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New book examines architecture of Scotland's historic hospitals

14 December 2010

Historic Scotland has launched a new book which looks at the rich architectural heritage of Scotland’s hospitals and how it has evolved over the centuries.

Building up our Health: the architecture of Scotland’s historic hospitals shows how hospital architecture has adapted over the centuries in response to medical advances, changing philosophies and the necessities of the day.  The book closes with a look at their continued evolution to a sustainable future.

Scotland has a particularly rich medical heritage with a long and distinguished history of academic excellence.  Some claim that the Royal College of Surgeons in Edinburgh is the oldest medical incorporation in the world dating back to 1505, while in the 18th century Scottish Universities established themselves as important centres for the study and practice of medicine.

Most people have heard of the most infamous pair associated with Edinburgh’s medical past, the body snatchers, Burke and Hare, who sold corpses for medical research.

Since the first ‘modern’ medical institutions appeared in the 18th century, there have been hospitals with as few as three beds to vast complexes housing many hundreds.  Apart from general hospitals, there were cottage hospitals, asylums for the mentally ill, poorhouses, (most of which cared for the sick as well as the poor), isolation hospitals for people suffering from infectious diseases and a raft of specialist hospitals which catered for different illnesses, groups within the community or parts of the body.  As a result they all had different architectural styles.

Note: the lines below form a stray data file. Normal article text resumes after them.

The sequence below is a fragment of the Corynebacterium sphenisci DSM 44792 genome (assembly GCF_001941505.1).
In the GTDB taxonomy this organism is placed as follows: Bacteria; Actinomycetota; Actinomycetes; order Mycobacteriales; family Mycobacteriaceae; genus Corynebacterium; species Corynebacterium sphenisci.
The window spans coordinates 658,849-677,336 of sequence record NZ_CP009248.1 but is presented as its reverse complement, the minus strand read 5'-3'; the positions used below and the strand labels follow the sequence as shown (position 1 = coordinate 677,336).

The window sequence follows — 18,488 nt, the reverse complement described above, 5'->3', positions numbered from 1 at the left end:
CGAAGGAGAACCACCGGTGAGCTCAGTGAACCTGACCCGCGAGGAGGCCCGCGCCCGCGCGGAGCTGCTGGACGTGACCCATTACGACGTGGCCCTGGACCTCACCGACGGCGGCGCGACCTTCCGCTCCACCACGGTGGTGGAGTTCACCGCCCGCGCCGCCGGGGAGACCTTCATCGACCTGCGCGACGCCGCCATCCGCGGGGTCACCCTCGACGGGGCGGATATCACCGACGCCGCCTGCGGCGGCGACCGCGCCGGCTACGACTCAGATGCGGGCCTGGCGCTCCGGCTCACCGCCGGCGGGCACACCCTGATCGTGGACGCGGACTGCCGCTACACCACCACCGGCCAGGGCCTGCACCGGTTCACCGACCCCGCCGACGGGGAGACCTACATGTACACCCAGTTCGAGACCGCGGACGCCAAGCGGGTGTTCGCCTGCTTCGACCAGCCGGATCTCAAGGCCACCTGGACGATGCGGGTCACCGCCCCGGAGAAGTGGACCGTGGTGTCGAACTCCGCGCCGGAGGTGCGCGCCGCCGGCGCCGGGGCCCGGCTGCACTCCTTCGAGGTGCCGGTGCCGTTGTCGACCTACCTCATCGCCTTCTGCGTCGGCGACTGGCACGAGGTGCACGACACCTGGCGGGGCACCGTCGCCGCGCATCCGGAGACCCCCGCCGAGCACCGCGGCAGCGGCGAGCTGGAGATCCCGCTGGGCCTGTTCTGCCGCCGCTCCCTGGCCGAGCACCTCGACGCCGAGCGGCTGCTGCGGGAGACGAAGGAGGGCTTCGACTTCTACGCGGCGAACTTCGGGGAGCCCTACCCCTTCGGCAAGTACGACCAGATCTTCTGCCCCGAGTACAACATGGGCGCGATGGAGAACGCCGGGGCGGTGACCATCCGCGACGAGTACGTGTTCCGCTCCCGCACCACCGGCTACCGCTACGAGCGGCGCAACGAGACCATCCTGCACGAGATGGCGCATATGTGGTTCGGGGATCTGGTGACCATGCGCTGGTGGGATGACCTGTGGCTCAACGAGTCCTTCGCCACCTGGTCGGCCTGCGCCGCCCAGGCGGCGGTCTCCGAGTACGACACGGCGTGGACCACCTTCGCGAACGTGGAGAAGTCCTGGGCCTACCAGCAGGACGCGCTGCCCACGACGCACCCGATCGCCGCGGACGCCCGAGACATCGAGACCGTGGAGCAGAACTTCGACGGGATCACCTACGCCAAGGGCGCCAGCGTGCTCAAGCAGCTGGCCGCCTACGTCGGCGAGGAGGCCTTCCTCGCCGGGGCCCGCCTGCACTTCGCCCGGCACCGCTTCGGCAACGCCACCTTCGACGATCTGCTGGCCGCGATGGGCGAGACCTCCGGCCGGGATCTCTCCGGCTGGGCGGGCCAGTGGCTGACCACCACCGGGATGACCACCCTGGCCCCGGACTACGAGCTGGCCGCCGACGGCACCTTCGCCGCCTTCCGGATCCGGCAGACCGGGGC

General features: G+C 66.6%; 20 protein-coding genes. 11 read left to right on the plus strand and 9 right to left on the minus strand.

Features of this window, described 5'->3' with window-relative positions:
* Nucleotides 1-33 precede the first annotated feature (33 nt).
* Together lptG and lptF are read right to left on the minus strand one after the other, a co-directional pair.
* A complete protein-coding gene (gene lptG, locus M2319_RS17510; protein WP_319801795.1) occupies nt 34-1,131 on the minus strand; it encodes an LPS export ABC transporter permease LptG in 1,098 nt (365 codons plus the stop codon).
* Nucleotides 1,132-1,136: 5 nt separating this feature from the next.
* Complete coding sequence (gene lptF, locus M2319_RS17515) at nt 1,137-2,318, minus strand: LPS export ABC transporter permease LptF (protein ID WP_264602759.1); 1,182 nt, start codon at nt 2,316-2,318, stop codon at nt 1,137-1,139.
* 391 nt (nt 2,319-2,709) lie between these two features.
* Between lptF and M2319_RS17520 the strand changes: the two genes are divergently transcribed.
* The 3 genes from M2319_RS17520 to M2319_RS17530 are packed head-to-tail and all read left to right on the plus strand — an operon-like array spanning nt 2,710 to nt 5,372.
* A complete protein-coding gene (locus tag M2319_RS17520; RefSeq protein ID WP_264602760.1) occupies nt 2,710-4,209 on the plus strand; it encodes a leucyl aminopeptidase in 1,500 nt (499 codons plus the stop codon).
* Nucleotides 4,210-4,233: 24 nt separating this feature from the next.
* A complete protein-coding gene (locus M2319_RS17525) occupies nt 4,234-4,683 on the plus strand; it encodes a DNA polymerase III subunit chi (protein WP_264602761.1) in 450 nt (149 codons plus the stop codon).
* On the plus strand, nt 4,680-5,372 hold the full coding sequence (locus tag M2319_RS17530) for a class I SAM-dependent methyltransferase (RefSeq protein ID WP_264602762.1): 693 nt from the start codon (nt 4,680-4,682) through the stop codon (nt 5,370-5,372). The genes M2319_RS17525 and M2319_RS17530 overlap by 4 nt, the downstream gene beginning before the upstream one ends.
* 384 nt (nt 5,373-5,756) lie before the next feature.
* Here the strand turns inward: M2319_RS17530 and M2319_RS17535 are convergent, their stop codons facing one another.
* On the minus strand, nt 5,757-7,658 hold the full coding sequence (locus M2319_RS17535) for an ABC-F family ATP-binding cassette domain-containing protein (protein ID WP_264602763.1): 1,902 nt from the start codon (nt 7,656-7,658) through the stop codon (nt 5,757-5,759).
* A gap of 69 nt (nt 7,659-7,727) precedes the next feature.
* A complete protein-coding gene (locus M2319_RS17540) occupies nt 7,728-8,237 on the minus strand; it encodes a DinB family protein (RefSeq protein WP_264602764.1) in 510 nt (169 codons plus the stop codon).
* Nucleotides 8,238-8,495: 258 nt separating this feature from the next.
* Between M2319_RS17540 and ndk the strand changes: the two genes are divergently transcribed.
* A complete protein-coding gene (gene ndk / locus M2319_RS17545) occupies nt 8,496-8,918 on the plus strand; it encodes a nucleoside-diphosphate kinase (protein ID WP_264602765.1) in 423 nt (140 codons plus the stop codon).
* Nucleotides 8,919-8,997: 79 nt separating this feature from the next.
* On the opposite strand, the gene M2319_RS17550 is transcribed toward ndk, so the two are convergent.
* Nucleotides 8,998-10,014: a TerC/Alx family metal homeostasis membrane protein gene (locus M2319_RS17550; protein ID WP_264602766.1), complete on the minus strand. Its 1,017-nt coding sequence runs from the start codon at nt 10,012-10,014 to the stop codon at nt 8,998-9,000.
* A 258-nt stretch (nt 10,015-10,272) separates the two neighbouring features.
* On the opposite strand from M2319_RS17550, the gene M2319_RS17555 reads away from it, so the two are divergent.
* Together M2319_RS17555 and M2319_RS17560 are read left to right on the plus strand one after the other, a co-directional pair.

Fiona Hyslop, Minister for Culture and External Affairs said: “Hospitals and infirmaries are often prominent buildings within a community and beyond and have an important place in the public consciousness.  From the day we are born, we all have reasons to visit the many hospitals which distinguish our towns, cities and villages and contribute significantly to our national identity.”

Debbie Mays, Deputy Chief Inspector of Historic Scotland said:  “This book aims to give a taste of the rich architectural heritage of Scotland’s hospitals. Many hospitals with special architectural and historic importance now have full protection through listed building status and many have been given a new function in the community  which might otherwise have been demolished.”

Notes for editors

  • A limited number of free copies of the book are available from Valerie Lusk, contact number 0131 668 8762 or email her at

  • Historic Scotland is an executive agency of the Scottish Government charged with safeguarding the nation’s historic environment. The agency is fully accountable to Scottish Ministers and through them to the Scottish Parliament.

For further information

Jennifer Johnston Watt
Communications and Media Officer
Communications and Media
0131 668 8070 or 07827 956 866